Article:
Pandemic Board Game Epidemic Card
Drawing Epidemic cards can happen quite quickly if you’re unlucky, which we were during this game.

This is what turns the game from a walk in the park to having everyone at the table gripping their hair staring at the board with faces of sheer terror as cities that already have 3 cubes get drawn from the deck again.  That’s because if this happens during the game an outbreak will occur causing cubes of that color to spread to all connected cities which can cause even further outbreaks to occur. 

Also as you draw more epidemic cards you will slowly have to draw more infection cards per every turn which makes outbreaks even more likely to happen.  Too many outbreaks occur and you lose the game but that’s not the only way you can lose in Pandemic.

Example of an outbreak in Pandemic the Board Game
This outbreak happened in Bogota making the outbreak meter moving down and causing a yellow cube to be placed in all connecting cities.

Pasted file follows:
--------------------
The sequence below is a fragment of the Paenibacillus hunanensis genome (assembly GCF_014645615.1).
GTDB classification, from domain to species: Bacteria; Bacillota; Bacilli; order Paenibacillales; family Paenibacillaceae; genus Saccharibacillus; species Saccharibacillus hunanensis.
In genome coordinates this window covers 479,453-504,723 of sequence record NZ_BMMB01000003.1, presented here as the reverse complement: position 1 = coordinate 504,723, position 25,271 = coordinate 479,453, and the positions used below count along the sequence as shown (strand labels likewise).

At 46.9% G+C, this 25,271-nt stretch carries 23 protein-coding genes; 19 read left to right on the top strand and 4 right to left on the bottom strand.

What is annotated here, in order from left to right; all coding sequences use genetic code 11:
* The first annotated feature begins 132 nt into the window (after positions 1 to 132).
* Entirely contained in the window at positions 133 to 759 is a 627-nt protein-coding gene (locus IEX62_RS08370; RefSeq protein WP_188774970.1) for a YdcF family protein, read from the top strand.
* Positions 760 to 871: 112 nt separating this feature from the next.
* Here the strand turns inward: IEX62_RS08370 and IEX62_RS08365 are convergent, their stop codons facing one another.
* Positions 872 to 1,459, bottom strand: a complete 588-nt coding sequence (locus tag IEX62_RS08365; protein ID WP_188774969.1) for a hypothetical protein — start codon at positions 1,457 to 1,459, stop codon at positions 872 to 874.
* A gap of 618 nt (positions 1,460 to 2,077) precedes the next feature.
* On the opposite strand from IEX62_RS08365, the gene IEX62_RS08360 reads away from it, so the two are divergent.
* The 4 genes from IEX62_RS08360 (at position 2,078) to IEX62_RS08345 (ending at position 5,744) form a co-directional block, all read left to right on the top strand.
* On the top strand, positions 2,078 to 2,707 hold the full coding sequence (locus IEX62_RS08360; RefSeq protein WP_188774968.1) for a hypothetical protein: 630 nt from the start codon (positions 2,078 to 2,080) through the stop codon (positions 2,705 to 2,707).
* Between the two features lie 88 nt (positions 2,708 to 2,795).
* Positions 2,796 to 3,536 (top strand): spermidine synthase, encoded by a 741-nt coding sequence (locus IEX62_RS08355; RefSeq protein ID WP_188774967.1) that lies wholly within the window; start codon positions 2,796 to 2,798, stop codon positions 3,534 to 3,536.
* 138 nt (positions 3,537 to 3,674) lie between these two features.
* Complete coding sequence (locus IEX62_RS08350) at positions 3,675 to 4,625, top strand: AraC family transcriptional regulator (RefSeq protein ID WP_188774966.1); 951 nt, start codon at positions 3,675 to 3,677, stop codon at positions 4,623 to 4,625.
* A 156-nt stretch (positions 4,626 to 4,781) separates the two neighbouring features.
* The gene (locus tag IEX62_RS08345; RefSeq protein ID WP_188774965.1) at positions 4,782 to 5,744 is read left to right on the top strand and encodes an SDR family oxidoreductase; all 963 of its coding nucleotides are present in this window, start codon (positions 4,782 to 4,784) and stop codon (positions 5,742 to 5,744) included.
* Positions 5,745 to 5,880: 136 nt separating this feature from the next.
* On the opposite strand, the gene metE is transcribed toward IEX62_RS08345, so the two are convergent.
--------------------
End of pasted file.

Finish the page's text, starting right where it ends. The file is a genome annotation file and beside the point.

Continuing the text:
To win the game you and your partners will have to successfully collect five of the same color city cards(4 if you’re the scientist) drawn from the player deck and discard them while at a research station to cure the disease of that color.  You will have to be careful with how you manage cards though as you can only keep a max of 7 cards at any time, and with city cards also being able to be discarded to travel faster throughout the board makes deciding what to keep and what to discard all that more difficult.

All of this can lead to another loss condition, which is running out of player cards.  This time constraint really makes every decision matter a lot and adds some very tense final turns. It is not uncommon for us to pull out a hail mary play for the win with only a few turns in the game left(we may take three times as long planning those turns) and at the same time have games where a turn or two more could have gotten us the win.